I took this shot of two living jazz legends during the pre-dinner reception: composer/bandleader Gerald Wilson, who’s 93, and vibraphonist/bandleader Terry Gibbs, who’s 87. They’re both heroes of mine—and they’re both still working!

Drummer extraordinaire Jeff Hamilton poses with two other great guys: composer/bandleader Van Alexander and choral director Ray Charles. I’m sure they would all say that music keeps them young.

Wayne Bergeron joins Sandoval to play “Maynard and Waynard”. (Photo by William Kidston)

Andy Garcia sits in with Sandoval. (Photo by William Kidston)

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6 comments

  1. Peyton says:

    Oops! You forgot to mention the family of the great tombonist Thurman Green who gave a cash award in the form of the Thruman Green Trombone scholarship to trombonist Tyler Glover.

    Great party and you did a marvelous job hosting the event!

    Peyton Glover (Just a proud dad!)…. 😉

  2. Dick Bublitz says:

    As a member of the Valley Jazz Club, Los Angeles Jazz Society, The Blues Foundation ( I nominate & judge for The Blues Music Awards ), and West Coast Traditional Jass Club, I was pleased to see my friend, trombonist Ira Nepus, awarded for his jazz education efforts. Ira also is constantly promoting jazz venues throughout the San Fernando & Conejo Valleys, making this part of Southern California alive with opportunites to experience the many varities of jazz music.

  3. Edythe L. Bronston, President, California Jazz Fou says:

    Hi, Leonard….I very much enjoyed your article and join in your conclusion that jazz has been marginalized by the mainstream media. I am equally dismayed by the fact that there was not even a “Grammy Salute to Jazz” this year, which in prior years at least gave a passing nod to our wonderful jazz artists. Incidentally, you do a wonderful job at the LA Jazz Society Awards…….keep up the great work! Best, Edy

  4. mike schlesinger says:

    To Ken: No disrespect intended, but what decade are you living in? The kids have been listening to hip-hop for the past 25 years or so; they consider rock their parents’ [or even grandparents’] music. I was at a Super Bowl party last year, and when The Who took the stage at half-time, the young couple sitting next to me got up to leave. I said, “Where are you going? They’re just starting!” The girl replied, “We don’t wanna listen to that old shit.” And yes, they were serious–they did not come back until the game resumed.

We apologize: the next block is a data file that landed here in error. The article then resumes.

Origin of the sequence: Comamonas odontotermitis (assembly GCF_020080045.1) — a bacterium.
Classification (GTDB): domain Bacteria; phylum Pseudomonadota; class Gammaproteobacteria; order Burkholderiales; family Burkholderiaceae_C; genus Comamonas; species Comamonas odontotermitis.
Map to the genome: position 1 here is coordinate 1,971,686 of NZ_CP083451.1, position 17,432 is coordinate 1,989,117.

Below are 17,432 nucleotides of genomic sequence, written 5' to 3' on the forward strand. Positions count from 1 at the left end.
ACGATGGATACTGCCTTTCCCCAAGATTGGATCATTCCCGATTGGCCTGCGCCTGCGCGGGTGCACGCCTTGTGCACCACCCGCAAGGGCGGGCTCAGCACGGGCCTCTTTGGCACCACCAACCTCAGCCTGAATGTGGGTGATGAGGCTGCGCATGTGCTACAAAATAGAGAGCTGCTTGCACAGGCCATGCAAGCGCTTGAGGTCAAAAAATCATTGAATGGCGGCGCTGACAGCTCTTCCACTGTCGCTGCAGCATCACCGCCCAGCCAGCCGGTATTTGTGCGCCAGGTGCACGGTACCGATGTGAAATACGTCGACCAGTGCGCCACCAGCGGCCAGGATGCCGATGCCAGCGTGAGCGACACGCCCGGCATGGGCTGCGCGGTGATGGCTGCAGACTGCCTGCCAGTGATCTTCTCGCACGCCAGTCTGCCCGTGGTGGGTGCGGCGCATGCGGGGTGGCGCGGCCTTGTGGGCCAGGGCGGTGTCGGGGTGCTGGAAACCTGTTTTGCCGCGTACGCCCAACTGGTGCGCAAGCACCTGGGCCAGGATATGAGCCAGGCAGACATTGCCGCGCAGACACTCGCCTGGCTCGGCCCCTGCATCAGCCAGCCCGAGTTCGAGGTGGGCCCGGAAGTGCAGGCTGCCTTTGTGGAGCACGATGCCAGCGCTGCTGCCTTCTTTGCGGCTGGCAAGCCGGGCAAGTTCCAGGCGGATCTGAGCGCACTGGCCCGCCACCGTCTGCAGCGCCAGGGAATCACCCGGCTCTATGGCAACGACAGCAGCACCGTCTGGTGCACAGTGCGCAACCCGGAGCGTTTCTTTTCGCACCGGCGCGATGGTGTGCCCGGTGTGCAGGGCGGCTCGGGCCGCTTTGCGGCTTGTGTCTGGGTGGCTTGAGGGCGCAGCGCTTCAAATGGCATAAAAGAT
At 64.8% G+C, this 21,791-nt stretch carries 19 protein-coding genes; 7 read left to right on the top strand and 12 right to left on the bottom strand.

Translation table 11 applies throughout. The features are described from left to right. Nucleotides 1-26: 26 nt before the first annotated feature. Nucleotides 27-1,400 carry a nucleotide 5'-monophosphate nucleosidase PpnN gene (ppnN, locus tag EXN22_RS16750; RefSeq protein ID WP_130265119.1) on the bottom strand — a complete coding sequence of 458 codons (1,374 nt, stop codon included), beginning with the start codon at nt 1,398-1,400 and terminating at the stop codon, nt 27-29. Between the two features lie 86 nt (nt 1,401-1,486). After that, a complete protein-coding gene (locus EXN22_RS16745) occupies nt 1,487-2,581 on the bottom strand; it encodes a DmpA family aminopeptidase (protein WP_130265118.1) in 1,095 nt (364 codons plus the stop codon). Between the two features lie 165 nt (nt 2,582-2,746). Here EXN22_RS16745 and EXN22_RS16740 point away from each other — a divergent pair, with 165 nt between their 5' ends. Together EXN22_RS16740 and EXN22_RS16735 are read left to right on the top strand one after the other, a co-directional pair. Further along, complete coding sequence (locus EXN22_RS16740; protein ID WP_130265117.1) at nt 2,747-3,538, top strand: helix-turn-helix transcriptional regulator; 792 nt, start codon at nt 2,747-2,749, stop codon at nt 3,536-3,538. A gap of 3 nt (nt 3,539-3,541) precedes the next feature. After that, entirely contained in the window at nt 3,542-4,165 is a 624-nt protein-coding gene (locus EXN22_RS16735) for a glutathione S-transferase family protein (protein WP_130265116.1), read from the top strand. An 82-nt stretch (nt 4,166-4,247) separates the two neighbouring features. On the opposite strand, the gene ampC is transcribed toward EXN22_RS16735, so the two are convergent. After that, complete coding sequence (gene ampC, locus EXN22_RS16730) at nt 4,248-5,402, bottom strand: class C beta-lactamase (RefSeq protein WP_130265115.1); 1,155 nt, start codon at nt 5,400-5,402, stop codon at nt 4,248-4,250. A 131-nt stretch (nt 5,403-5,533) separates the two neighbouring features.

One or two more generations and rock will be as marginalized as jazz is now.

  5. James Roberson says:

    It was really uplifting to read this article. Musicians and music lovers are working hard all over America to keep jazz alive and to interest young people in the music. The Sacramento Traditional Jazz Society is dedicated to music education and runs a great summer youth jazz camp, sponsors a traditional jazz youth festival, sponsors a youth jazz band and presents about 15 youth jazz bands each year at the Sacramento Music Festival (formerly the Sacramento Jazz Festival). It is a big mission and we need all the help we can get. Readers should encourage their friends and family members to support live jazz and jazz education in their communities.

  6. Ken Barnes says:

    Dear Leonard,

    I thoroughly enjoyed your article on The Hollywood Jazz Connection but I find it sad to see jazz – perhaps America’s only indigenous art form – so neglected by today’s
    so-called musical pundits who are so busy embracing rock that they can’t hear anything else.

    I like to think of myself as having Catholic tastes when it comes to music but I can’t understand anyone who dwells on rock to the exclusion of everything else. Rock is the tunnel at the end of the light whereas jazz is constantly evolving and, happily, we have new young artists springing up all the time who fully appreciate the talents of the great veteran exponents. The great Quincy,of course, has worked in rock and in all forms of musical expression but everything he does has an underlying jazz character because that’s where his heart is.

    Let’s try to get jazz back where it rightfully belongs- centre stage in America’s musical heritage. As Louis Armstrong once said “Rock ‘n’ Roll is just cold soup warmed up.”

    In my opinion, it’s rhythm for people who have no rhythm.

    Ken Barnes